Turnagain Pass Avalanche Forecast RSS

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ARCHIVED FORECAST - All forecasts expire after 24 hours from the posting date/time.
Issued
Thu, January 24th, 2019 - 7:00AM
Expires
Fri, January 25th, 2019 - 7:00AM
Forecaster
Heather Thamm
The Bottom Line

The avalanche danger is HIGH above 1500′ due to strong winds and heavy snow this morning. In Girdwood and Portage Valley storm slabs 2-3+’ could release naturally. In Turnagain Pass where less snow has fallen triggering a storm slab up to 1.5′ deep is likely today on slopes greater than 30 degrees. Active wind loading, heavy precipitation and natural avalanche activity are redflag warnings to avoid avalanche terrain. The avalanche danger is CONSIDERABLE below 1500′ where wet loose snow avalanches are possible.

GIRDWOOD:  Warming temperatures and rain on old snow = ROOF AVALANCHES. Pay attention to children and pets and where you park your car.  

PORTAGE and PLACER VALLEY:    Heavier rain and snowfall rates have occurred and large avalanches above treeline may send debris to sea level and over summer hiking trails such as Byron Glacier Trail.

SUMMIT LAKE / JOHNSON PASS:    A poor snowpack structure exists in this area, which is very different than Turnagain Pass. New snow/rain and wind may overload weak layers in the snowpack and triggering a larger avalanche is possible. Look for signs of instability and pay attention to changing conditions.  

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Thu, January 24th, 2019
Alpine
Above 2,500'
High (4)
Avalanche risk
Treeline
1,000'-2,500'
High (4)
Avalanche risk
Below Treeline
Below 1,000'
Considerable (3)
Avalanche risk
Alpine
Above 2,500'
Avalanche risk
High (4)
Treeline
1,000'-2,500'
Avalanche risk
High (4)
Below Treeline
Below 1,000'
Avalanche risk
Considerable (3)
Danger Scale:
No Rating (0)
Low (1)
Moderate (2)
Considerable (3)
High (4)
Extreme (5)
Avalanche Problem 1
  • Storm Slabs
    Storm Slabs
  • Almost Certain
    Very Likely
    Likely
    Possible
    Unlikely
    Likelihood
  • Historic
    Very Large
    Large
    Small
    Size
Storm Slabs
Storm Slab avalanches are the release of a cohesive layer (a slab) of new snow that breaks within new snow or on the old snow surface. Storm-slabs typically last between a few hours and few days (following snowfall). Storm-slabs that form over a persistent weak layer (surface hoar, depth hoar, or near-surface facets) may be termed Persistent Slabs or may develop into Persistent Slabs.

Likelihood of Avalanches
This graphic depicts how likely you are to trigger avalanches or encounter natural avalanches while traveling on avalanche prone slopes. Unlikely means that few avalanches could be triggered in avalanche terrain and natural avalanches are not expected. The chance of triggering or observing avalanches increases as we move up the scale. Certain means that humans will be able to trigger avalanches on many slopes, and natural avalanches should be expected.

Size of Avalanches
This graphic depicts the potential size and destructive force of expected avalanches. Small avalanches are not large enough to bury humans and are relatively harmless unless they carry people over cliffs or through trees or rocks. Moving up the scale, avalanches become large enough to bury, injure, or kill people, large enough to bury or destroy vehicles and break a few trees, and large enough to destroy railway cars, buildings, or a substantial amount of forest. Historic avalanches are massive events capable of destroying villages and gouging or altering the landscape.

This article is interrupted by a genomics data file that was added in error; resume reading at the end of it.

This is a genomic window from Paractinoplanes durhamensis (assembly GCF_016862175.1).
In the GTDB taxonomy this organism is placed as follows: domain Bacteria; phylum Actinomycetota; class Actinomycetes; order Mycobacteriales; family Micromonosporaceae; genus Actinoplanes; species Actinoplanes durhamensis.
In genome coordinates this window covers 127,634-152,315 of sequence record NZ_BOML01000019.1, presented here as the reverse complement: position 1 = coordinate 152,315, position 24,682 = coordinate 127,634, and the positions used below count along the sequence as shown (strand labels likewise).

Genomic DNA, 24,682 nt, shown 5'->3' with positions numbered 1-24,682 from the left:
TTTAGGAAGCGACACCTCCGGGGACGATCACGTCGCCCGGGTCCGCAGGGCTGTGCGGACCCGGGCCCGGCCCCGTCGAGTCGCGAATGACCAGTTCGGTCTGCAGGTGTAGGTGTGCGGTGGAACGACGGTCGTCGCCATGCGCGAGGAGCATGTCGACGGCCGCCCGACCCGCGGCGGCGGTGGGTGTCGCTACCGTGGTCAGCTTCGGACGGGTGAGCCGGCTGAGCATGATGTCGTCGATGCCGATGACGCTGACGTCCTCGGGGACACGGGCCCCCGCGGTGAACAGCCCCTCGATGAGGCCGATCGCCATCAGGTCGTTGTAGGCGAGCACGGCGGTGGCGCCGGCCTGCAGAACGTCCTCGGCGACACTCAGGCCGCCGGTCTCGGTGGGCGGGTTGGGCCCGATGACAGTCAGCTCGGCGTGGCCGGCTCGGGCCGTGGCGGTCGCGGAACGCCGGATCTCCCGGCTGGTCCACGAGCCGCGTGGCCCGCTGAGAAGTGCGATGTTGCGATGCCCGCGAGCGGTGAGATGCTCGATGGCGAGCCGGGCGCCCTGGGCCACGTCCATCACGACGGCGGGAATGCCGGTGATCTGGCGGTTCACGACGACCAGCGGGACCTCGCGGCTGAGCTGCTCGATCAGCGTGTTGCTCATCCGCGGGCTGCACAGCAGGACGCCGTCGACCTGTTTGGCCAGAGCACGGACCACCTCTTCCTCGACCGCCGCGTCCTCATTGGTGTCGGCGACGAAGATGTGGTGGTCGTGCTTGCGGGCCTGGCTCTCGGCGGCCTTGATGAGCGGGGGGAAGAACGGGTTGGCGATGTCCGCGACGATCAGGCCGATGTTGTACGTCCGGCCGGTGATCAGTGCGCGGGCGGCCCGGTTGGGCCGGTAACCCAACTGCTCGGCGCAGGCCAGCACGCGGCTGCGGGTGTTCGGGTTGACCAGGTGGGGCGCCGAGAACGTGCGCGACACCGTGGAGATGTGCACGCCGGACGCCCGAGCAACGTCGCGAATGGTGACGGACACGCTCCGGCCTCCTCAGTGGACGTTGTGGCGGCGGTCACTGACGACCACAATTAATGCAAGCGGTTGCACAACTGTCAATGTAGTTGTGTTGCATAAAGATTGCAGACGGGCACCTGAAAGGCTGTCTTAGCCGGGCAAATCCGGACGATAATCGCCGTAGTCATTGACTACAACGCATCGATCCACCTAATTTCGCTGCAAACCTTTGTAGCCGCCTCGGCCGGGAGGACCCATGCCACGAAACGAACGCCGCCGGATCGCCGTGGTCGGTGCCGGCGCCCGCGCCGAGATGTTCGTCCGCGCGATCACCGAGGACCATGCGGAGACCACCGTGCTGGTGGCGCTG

More info at Avalanche.org

Over the last two days periods of heavy snow and strong winds have created storm slabs in the mid and upper elevations of our forecast zone. The size of these slabs depends on precipitation totals and proximity to coastal areas. Portage Valley and Girdwood have received the highest amounts of precipitation and storm slabs could range from 2-3+’ in these zones. In Turnagain Pass where less snow has fallen storm slabs are expected to range from 8-16” thick. Strong Easterly ridgetop winds have been loading leeward features including a gust to 98 mph at Sunburst Wx station at 6am. Strong Easterly winds are expected to decrease to Moderate and precipitation is also expected to back off. The avalanche danger in Turnagain may decrease to CONSIDERABLE as winds decrease. If you head to an area that received less snowfall please keep in mind that triggering slab today could still be large enough to bury or kill a person. This new snow has fallen on a widespread weak layer of surface hoar  that is sitting on a hard bed surface in many places. Signs of avalanche activity, shooting cracks and collapsing are expected today and will be reminders to avoid avalanche terrain. Be aware –  another storm will impact our region overnight with up to another 1.0” of snow water equivalent (~12” of snow) expected for Turnagian and higher amounts in Girdwood and Portage.

Shooting cracks and small skier triggered storms were observed yesterday on Tincan. 

 

 

A crust bed-surface exists to 2500′ and buried surface hoar to ridgetops is also sitting under all of this new snow. This is a bad set-up for new snow to be falling on.  

Avalanche Problem 2
  • Wet Loose
    Wet Loose
  • Almost Certain
    Very Likely
    Likely
    Possible
    Unlikely
    Likelihood
  • Historic
    Very Large
    Large
    Small
    Size
Wet Loose
Wet Loose avalanches are the release of wet unconsolidated snow or slush. These avalanches typically occur within layers of wet snow near the surface of the snowpack, but they may quickly gouge into lower snowpack layers. Like Loose Dry Avalanches, they start at a point and entrain snow as they move downhill, forming a fan-shaped avalanche. Other names for loose-wet avalanches include point-release avalanches or sluffs. Loose Wet avalanches can trigger slab avalanches that break into deeper snow layers.